Thanks a lot for being the most binge-worthy show ever, Orphan Black! (I love you so much.)  




Investors Need Goals & Goals Need Plans

About four years ago, my friend Monica posted on FB a quote by Antione de Saint-Exupéry:

“A goal without a plan is just a wish.”

This quote has guided me since. I had many wishes that never came true because I did nothing about them. Some I actually followed through with because I came up with a plan: I determined what steps I needed to take, the possible costs involved, the amount of time needed, and whom to seek advice and support from. I didn’t always end up with exactly what I was initially going for, but because I always got something out of shooting for the stars, I found I enjoyed taking chances on new opportunities.

Yes, you need money to invest, but not as much as you might think in order to start. Another thing: Money isn’t the only thing you need for investing. Successfully managing your money involves the following actions:

  • Setting goals
  • Seeking professional advice
  • Making a plan
  • Regularly setting money aside for your goals 
  • Educating yourself
  • Staying on track 

This seems like a lot of steps but it doesn’t have to be a very in-depth process. The most important step is to set your goals. You need to know what you want and why you want it. Of course, everyone wants to invest to simply have more money for all the things we want in life. However, having specific goals helps you focus your intent and direct your money. Without goals, it’s very easy to go off track and neglect your efforts–you’ll remain in a state of wishing for longer than you want.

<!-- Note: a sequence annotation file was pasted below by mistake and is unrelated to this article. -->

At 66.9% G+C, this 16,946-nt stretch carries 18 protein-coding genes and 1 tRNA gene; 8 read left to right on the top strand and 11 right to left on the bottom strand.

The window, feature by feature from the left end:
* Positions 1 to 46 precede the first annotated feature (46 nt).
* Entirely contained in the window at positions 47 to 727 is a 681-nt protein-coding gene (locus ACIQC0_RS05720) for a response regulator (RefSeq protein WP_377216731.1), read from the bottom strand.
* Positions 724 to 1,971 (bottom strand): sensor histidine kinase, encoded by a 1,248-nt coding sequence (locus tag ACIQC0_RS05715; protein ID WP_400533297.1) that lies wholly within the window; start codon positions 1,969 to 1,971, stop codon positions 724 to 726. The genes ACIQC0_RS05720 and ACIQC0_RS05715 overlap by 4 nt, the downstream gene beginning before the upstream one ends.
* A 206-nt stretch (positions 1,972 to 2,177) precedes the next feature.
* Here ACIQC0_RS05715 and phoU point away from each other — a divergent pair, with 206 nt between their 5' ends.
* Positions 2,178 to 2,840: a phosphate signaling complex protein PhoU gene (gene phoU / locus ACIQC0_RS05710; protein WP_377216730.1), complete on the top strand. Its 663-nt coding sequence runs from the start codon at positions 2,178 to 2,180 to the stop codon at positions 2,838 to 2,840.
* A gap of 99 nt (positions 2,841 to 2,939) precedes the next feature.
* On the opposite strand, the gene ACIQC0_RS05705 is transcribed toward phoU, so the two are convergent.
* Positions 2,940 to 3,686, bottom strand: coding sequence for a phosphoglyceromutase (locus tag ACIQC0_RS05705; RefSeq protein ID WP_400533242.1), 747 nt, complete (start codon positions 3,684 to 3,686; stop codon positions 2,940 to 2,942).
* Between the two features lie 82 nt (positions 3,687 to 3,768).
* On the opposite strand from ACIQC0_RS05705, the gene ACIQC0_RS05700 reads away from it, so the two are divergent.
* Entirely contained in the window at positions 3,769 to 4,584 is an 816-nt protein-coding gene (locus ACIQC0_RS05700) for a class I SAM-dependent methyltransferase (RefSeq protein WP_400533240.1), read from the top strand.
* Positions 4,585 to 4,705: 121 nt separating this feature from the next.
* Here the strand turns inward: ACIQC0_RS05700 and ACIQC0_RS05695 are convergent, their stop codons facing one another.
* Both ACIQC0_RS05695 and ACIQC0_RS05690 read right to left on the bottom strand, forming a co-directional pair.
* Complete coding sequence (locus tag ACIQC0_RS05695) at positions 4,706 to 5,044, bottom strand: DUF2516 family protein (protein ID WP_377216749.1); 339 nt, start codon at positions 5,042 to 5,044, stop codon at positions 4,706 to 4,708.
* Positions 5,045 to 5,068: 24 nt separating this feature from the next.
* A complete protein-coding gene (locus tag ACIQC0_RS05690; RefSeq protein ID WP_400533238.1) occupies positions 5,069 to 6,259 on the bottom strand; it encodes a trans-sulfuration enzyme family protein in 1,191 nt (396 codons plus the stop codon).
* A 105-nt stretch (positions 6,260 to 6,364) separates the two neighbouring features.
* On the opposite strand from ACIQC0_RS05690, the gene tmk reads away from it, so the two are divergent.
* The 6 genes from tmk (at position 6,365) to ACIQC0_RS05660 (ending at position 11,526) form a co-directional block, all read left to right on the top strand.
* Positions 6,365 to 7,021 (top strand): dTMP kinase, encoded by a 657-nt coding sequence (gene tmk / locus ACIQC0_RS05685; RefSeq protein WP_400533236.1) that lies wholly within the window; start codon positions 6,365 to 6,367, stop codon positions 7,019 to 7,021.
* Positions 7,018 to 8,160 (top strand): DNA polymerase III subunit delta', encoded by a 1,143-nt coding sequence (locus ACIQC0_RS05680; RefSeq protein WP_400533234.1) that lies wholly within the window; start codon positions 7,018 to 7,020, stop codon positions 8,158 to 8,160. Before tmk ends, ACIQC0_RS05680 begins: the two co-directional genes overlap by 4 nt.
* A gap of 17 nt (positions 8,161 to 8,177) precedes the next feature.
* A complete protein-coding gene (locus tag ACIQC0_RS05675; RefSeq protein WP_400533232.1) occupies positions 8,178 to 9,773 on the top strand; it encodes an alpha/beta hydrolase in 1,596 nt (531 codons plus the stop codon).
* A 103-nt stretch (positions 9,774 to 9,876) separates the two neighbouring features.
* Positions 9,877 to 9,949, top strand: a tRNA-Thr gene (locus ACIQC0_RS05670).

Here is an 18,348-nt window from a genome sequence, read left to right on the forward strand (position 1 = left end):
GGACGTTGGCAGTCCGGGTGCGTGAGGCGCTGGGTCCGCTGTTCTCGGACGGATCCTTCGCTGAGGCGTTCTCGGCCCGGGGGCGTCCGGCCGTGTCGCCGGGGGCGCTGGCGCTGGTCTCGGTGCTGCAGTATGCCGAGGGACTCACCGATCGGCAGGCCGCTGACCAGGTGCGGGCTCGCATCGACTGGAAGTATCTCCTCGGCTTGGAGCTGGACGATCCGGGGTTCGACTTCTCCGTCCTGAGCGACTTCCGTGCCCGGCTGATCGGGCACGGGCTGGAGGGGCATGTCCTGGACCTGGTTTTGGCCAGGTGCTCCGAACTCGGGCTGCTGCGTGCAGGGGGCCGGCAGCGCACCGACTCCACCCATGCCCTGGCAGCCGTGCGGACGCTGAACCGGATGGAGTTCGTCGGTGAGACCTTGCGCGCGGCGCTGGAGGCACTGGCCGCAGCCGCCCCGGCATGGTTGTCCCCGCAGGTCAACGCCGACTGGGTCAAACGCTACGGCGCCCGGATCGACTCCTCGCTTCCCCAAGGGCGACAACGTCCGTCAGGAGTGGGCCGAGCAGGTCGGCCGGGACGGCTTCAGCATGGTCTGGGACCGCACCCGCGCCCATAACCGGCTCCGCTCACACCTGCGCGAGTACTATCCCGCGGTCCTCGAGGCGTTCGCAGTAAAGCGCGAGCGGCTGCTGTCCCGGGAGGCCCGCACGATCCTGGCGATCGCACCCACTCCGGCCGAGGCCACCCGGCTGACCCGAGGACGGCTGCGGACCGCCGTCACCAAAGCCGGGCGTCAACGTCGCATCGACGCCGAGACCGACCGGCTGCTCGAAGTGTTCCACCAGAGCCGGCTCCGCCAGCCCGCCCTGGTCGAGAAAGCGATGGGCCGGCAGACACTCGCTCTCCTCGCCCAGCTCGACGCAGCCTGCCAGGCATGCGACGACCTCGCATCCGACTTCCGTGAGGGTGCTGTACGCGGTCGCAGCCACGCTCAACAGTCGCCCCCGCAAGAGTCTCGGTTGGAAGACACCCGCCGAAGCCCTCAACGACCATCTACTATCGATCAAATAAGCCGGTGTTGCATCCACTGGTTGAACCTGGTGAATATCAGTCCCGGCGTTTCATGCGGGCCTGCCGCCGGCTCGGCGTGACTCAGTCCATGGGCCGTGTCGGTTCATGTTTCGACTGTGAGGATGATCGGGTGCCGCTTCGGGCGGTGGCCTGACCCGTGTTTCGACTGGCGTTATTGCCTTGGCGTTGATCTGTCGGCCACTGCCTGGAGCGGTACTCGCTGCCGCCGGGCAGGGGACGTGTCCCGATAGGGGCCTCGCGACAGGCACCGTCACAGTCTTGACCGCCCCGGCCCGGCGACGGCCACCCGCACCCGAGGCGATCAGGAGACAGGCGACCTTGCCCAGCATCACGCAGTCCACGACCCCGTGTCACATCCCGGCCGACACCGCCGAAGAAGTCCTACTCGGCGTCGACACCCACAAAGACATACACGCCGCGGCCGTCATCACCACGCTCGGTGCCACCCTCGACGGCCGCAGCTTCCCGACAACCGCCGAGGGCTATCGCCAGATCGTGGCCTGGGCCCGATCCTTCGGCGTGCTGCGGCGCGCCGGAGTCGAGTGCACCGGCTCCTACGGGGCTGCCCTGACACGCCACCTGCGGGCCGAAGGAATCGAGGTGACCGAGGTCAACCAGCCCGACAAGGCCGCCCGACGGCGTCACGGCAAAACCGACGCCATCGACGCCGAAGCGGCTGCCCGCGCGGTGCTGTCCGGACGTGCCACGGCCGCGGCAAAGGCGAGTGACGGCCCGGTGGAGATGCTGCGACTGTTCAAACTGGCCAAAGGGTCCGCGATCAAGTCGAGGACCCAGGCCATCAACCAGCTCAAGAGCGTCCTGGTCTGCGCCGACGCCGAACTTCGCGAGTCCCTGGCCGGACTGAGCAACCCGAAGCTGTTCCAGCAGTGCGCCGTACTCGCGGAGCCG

Over the years, my man and I have put together a decent home gym with a library of workout DVDs which I follow (or else for an entire hour, I’ll end up curling 1s while walking zoned out on the treadmill). I have a lot of Jillian Michaels workout DVDs because her tough-love yelling motivates me while I whimper and sweat it out. She shares my disdain for hauling ass to the gym (though my gym is just downstairs), but she works out not just for the numerous benefits of exercise, but in order to live a long healthy life. Regularly, she loosely quotes Nietzsche: “If you have a WHY, you can tolerate any HOW!!!”

I’m a reluctant exerciser. However, as of the last decade, it’s become my standard practice to workout two to four times a week. Arthritis runs in my family, so I’m motivated to exercise and eat healthily to reduce its severity in case I ever get it. Without this reason, I’d succumb to laziness and eating chips (my fave!) all day.

On a personal level, I tend to draw a lot of comparisons between exercising and investing. When I put in the time to exercise, I’m investing in my current well-being and in my future health. Today’s pain-in-the-butt efforts lead to short-term and long-term benefits. Investing is another form of exercise. You part with some of your money today to make it grow in the meantime, so you that can use it for a bigger goal in the future. When you invest, you’re making a statement with your money — you’re saying that your goals and life in the future are important to you.  

Set your sights on your goals and get focussed. Want that house. Give your kids a good education so they can build great careers for themselves. Enjoy a well-deserved vacation. Have a comfortable, rocking retirement. Know what you want out of your life and realize why it’s all worth it.

After you decide on your goals, get help from experts and don’t be afraid to ask them all kinds of questions. They’re there to help you create a plan to tackle your goals. Your plan is there to support your ambitions and to guide you. Make your plan realistic so that you can actually work with it and still live a balanced life. Work your goals into your budget. Dividing your income into bills, your goals, and leisure will be a no-brainer after a while. Picking up a book with investment tips and following your favourite financial blog will be a fun and interesting pursuit, even a passion. As you check-in on your investments from time to time, watching them grow will inspire you to do even more for your long-term plans. This will all become part of your standard practice. And hopefully, you’re exercising regularly too. Health is a form of wealth after all!



Me at a Jillian Michaels talk in 2013